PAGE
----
catch => 1
	       Catch any exception raised by a job. This is especially useful
	       in combination with the "nofork"	option to avoid	stopping the
	       main process when a job raises an exception (dies).

	   after_job =>	\&after_sub
	       Call a subroutine after a job has been run. The first argument
	       is the return value of the dispatched job, the reminding
	       arguments are the arguments with	which the dispatched job has
	       been called.


		  my $cron = new Schedule::Cron(..., after_job => sub {
			 my ($ret,@args) = @_;
			 print "Return value: ",$ret," - job arguments:	(",join	":",@args,")\n";

	   log => \&log_sub
	       Install a logging subroutine. The given subroutine is called
	       for several events during the lifetime of a job.	This method is
	       called with two arguments: A log	level of 0 (info),1 (warning)
	       or 2 (error) depending on the importance	of the message and the
	       message itself.

	       For example, you	could use Log4perl (<>)
	       for logging purposes for	example	like in	the following code

		  use Log::Log4perl;
		  use Log::Log4perl::Level;

		  my $log_method = sub {
		     my	($level,$msg) =	@_;
		     my	$DBG_MAP = { 0 => $INFO, 1 => $WARN, 2 => $ERROR };

		     my	$logger	= Log::Log4perl->get_logger("My::Package");

		  my $cron = new Schedule::Cron(.... , log => $log_method);

	   loglevel => <-1,0,1,2>
	       Restricts logging to the	specified severity level or below.
	       Use 0 to	have all messages generated, 1 for only	warnings and
	       errors and 2 for	errors only.  Default is 0 (all	messages).  A
	       loglevel	of -1 (debug) will include job argument	lists (also in
	       $0) in the job start message logged with	a level	of 0 or	above.
	       You may have security concerns with this. Unless	you are
	       debugging, use 0	or higher. A value larger than 2 will disable
	       logging completely.

	       Although	you can	filter in your log routine, generating the
	       messages	can be expensive, for example if you pass arguments
	       pointing	to large hashes.  Specifying a loglevel	avoids
	       formatting data that your routine would discard.

	   processprefix => <name>
	       Cron::Schedule sets the process'	name (i.e. $0) to contain some
	       informative messages like when the next job executes or with
	       which arguments a job is	called.	By default, the	prefix for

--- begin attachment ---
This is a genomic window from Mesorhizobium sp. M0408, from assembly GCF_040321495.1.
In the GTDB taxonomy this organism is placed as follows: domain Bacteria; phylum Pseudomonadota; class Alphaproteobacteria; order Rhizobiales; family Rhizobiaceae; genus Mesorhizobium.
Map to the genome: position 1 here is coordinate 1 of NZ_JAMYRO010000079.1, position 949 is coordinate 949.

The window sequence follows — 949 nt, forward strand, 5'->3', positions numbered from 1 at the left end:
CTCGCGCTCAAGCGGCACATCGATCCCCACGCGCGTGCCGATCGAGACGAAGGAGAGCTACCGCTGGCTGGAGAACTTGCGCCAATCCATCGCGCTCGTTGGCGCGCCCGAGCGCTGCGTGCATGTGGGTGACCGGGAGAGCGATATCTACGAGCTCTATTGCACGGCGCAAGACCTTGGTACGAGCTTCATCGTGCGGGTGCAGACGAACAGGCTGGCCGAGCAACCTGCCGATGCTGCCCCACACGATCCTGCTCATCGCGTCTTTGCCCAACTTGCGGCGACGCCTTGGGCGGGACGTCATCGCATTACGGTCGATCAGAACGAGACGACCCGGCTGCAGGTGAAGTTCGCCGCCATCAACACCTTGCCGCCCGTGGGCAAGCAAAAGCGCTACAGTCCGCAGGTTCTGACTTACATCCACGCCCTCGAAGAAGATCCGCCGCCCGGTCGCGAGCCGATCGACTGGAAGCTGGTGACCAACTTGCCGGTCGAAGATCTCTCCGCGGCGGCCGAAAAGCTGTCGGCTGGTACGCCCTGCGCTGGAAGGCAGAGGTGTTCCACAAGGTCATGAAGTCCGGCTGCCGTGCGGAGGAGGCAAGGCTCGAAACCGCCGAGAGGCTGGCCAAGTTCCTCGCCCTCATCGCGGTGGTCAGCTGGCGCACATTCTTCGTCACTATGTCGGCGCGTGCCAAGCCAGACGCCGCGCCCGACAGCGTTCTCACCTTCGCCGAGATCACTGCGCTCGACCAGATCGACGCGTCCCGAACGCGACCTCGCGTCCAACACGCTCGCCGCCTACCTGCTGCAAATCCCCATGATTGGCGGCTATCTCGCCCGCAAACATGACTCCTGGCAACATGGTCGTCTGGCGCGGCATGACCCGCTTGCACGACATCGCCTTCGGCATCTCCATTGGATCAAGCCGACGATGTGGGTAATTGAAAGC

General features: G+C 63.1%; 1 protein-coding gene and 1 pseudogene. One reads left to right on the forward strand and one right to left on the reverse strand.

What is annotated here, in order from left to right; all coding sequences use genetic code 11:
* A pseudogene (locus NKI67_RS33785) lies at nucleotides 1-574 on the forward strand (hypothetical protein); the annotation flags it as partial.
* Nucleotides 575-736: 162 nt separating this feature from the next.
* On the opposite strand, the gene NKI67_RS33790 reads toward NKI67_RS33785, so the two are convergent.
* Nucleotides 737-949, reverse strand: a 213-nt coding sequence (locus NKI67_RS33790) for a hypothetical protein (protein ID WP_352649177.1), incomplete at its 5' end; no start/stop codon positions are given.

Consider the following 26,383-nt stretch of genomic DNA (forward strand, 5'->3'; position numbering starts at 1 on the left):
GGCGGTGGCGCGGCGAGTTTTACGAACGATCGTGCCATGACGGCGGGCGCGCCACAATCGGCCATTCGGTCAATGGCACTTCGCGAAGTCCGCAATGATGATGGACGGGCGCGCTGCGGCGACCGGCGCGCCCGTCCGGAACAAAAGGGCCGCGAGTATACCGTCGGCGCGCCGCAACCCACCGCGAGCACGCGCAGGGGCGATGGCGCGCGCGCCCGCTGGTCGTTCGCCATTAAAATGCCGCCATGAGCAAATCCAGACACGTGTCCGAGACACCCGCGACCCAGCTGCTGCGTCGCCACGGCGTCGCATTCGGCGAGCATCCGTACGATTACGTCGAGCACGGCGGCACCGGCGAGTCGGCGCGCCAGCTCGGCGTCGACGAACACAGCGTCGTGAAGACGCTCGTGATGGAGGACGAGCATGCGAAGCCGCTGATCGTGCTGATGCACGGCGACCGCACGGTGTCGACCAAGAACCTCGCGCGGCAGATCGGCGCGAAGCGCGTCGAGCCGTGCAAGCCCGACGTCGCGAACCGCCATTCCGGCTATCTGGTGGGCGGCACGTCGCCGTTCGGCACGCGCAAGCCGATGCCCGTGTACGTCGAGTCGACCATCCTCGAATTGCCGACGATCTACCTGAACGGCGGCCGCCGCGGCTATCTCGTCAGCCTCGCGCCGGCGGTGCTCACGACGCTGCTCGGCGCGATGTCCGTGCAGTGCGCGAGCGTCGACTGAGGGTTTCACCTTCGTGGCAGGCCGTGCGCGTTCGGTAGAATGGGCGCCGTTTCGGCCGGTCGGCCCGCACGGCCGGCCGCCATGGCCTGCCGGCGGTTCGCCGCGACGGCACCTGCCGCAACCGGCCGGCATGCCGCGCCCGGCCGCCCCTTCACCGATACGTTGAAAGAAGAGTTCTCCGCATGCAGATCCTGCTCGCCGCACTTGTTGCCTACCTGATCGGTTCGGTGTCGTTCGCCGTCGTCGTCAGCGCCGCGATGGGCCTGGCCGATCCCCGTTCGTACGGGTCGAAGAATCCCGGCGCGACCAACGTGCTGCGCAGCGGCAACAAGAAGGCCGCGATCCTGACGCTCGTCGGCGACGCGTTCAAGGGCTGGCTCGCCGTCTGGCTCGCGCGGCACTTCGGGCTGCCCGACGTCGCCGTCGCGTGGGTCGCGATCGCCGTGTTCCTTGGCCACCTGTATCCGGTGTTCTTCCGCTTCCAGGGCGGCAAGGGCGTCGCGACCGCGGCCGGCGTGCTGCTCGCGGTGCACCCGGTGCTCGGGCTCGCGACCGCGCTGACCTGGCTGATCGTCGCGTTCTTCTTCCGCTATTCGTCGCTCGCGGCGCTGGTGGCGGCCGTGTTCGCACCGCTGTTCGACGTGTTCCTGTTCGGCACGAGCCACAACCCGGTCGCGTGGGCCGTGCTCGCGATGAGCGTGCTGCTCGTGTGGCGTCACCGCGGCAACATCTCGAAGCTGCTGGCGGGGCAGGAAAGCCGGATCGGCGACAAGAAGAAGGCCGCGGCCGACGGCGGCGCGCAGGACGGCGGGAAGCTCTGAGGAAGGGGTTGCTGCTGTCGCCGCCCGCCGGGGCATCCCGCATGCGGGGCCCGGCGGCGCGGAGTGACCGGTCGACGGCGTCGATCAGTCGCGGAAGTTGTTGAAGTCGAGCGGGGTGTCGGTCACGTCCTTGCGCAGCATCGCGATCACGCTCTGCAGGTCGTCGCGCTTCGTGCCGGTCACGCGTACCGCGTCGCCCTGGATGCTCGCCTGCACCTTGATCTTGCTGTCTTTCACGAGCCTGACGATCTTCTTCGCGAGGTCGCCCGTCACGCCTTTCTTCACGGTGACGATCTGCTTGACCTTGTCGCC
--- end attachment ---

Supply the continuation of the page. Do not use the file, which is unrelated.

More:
this labels is "Schedule::Cron".	With this option you can set
	       it to something different. You can e.g. use $0 to include the
	       original	process	name.  You can inhibit this with the
	       "nostatus" option, and prevent the argument display by setting
	       "loglevel" to zero or higher.

	   sleep => \&hook
	       If specified, &hook will	be called instead of sleep(), with the
	       time to sleep in	seconds	as first argument and the
	       Schedule::Cron object as	second.	 This hook allows you to use
	       select()	instead	of sleep, so that you can handle IO, for
	       example job requests from a network connection.


		 $cron->run( { sleep =>	\&sleep_hook, nofork =>	1 } );

		 sub sleep_hook	{
		   my ($time, $cron) = @_;

		   my ($rin, $win, $ein) = ('','','');
		   my ($rout, $wout, $eout);
		   vec($rin, fileno(STDIN), 1) = 1;
		   my ($nfound,	$ttg) =	select($rout=$rin, $wout=$win, $eout=$ein, $time);
		   if ($nfound)	{
			  handle_io($rout, $wout, $eout);

	   Loads and parses the	crontab	file $file. The	entries	found in this
	   file	will be	added to the current time table	with

	   The format of the file consists of cron commands containing of
	   lines with at least 5 columns, whereas the first 5 columns specify
	   the date.  The rest of the line (i.e	columns	6 and greater)
	   contains the	argument with which the	dispatcher subroutine will be
	   called.  By default,	the dispatcher will be called with one single
	   string argument containing the rest of the line literally.